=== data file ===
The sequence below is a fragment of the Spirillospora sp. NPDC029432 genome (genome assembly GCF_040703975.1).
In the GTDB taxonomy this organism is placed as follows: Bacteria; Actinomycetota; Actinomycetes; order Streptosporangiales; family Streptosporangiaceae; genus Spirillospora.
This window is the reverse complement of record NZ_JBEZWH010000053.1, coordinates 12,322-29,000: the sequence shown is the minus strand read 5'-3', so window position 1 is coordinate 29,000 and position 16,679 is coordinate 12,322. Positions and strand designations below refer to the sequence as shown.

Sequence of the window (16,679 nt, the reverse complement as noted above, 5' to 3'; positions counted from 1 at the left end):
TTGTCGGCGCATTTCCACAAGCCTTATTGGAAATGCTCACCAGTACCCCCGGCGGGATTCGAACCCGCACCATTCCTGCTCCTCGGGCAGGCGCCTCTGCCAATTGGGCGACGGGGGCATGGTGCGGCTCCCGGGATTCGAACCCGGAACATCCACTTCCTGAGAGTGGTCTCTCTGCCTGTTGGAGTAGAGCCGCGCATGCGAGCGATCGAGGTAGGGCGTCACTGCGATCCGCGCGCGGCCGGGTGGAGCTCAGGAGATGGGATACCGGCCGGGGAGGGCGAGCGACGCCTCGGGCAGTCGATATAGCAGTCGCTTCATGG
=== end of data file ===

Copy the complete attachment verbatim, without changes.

The sequence below is a fragment of the Spirillospora sp. NPDC029432 genome (genome assembly GCF_040703975.1).
In the GTDB taxonomy this organism is placed as follows: Bacteria; Actinomycetota; Actinomycetes; order Streptosporangiales; family Streptosporangiaceae; genus Spirillospora.
This window is the reverse complement of record NZ_JBEZWH010000053.1, coordinates 12,322-29,000: the sequence shown is the minus strand read 5'-3', so window position 1 is coordinate 29,000 and position 16,679 is coordinate 12,322. Positions and strand designations below refer to the sequence as shown.

Sequence of the window (16,679 nt, the reverse complement as noted above, 5' to 3'; positions counted from 1 at the left end):
TTGTCGGCGCATTTCCACAAGCCTTATTGGAAATGCTCACCAGTACCCCCGGCGGGATTCGAACCCGCACCATTCCTGCTCCTCGGGCAGGCGCCTCTGCCAATTGGGCGACGGGGGCATGGTGCGGCTCCCGGGATTCGAACCCGGAACATCCACTTCCTGAGAGTGGTCTCTCTGCCTGTTGGAGTAGAGCCGCGCATGCGAGCGATCGAGGTAGGGCGTCACTGCGATCCGCGCGCGGCCGGGTGGAGCTCAGGAGATGGGATACCGGCCGGGGAGGGCGAGCGACGCCTCGGGCAGTCGATATAGCAGTCGCTTCATGG